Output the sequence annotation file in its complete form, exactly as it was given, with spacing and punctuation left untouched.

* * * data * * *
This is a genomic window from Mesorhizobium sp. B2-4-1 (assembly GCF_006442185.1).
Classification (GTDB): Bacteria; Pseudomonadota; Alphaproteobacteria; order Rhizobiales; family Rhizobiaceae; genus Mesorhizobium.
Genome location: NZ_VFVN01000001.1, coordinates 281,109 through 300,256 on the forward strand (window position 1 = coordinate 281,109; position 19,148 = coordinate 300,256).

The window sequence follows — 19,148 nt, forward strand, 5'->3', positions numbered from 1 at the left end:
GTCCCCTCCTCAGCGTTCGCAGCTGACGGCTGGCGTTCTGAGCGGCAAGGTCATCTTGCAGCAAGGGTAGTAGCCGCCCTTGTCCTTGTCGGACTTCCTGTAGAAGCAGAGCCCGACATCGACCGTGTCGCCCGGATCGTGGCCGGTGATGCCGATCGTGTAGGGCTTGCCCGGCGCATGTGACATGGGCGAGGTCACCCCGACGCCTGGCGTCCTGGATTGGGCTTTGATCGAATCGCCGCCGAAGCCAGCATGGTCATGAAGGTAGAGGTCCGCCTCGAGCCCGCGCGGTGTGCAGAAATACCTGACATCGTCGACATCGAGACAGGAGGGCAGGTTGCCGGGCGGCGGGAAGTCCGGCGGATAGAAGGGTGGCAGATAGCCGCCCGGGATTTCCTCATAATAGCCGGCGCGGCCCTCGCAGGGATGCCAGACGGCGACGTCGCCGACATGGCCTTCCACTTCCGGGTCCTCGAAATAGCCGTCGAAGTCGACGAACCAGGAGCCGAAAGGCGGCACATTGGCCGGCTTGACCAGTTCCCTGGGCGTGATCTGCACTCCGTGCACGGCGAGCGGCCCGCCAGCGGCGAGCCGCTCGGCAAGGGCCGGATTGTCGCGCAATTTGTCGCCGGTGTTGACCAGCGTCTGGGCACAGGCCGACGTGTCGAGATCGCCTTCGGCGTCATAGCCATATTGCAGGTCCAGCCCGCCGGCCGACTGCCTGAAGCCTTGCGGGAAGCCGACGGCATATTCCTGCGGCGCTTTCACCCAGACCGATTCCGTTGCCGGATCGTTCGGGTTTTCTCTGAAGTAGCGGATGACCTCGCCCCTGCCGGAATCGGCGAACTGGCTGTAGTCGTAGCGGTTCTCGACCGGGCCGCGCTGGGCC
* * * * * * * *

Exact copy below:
This is a genomic window from Mesorhizobium sp. B2-4-1 (assembly GCF_006442185.1).
Classification (GTDB): Bacteria; Pseudomonadota; Alphaproteobacteria; order Rhizobiales; family Rhizobiaceae; genus Mesorhizobium.
Genome location: NZ_VFVN01000001.1, coordinates 281,109 through 300,256 on the forward strand (window position 1 = coordinate 281,109; position 19,148 = coordinate 300,256).

The window sequence follows — 19,148 nt, forward strand, 5'->3', positions numbered from 1 at the left end:
GTCCCCTCCTCAGCGTTCGCAGCTGACGGCTGGCGTTCTGAGCGGCAAGGTCATCTTGCAGCAAGGGTAGTAGCCGCCCTTGTCCTTGTCGGACTTCCTGTAGAAGCAGAGCCCGACATCGACCGTGTCGCCCGGATCGTGGCCGGTGATGCCGATCGTGTAGGGCTTGCCCGGCGCATGTGACATGGGCGAGGTCACCCCGACGCCTGGCGTCCTGGATTGGGCTTTGATCGAATCGCCGCCGAAGCCAGCATGGTCATGAAGGTAGAGGTCCGCCTCGAGCCCGCGCGGTGTGCAGAAATACCTGACATCGTCGACATCGAGACAGGAGGGCAGGTTGCCGGGCGGCGGGAAGTCCGGCGGATAGAAGGGTGGCAGATAGCCGCCCGGGATTTCCTCATAATAGCCGGCGCGGCCCTCGCAGGGATGCCAGACGGCGACGTCGCCGACATGGCCTTCCACTTCCGGGTCCTCGAAATAGCCGTCGAAGTCGACGAACCAGGAGCCGAAAGGCGGCACATTGGCCGGCTTGACCAGTTCCCTGGGCGTGATCTGCACTCCGTGCACGGCGAGCGGCCCGCCAGCGGCGAGCCGCTCGGCAAGGGCCGGATTGTCGCGCAATTTGTCGCCGGTGTTGACCAGCGTCTGGGCACAGGCCGACGTGTCGAGATCGCCTTCGGCGTCATAGCCATATTGCAGGTCCAGCCCGCCGGCCGACTGCCTGAAGCCTTGCGGGAAGCCGACGGCATATTCCTGCGGCGCTTTCACCCAGACCGATTCCGTTGCCGGATCGTTCGGGTTTTCTCTGAAGTAGCGGATGACCTCGCCCCTGCCGGAATCGGCGAACTGGCTGTAGTCGTAGCGGTTCTCGACCGGGCCGCGCTGGGCC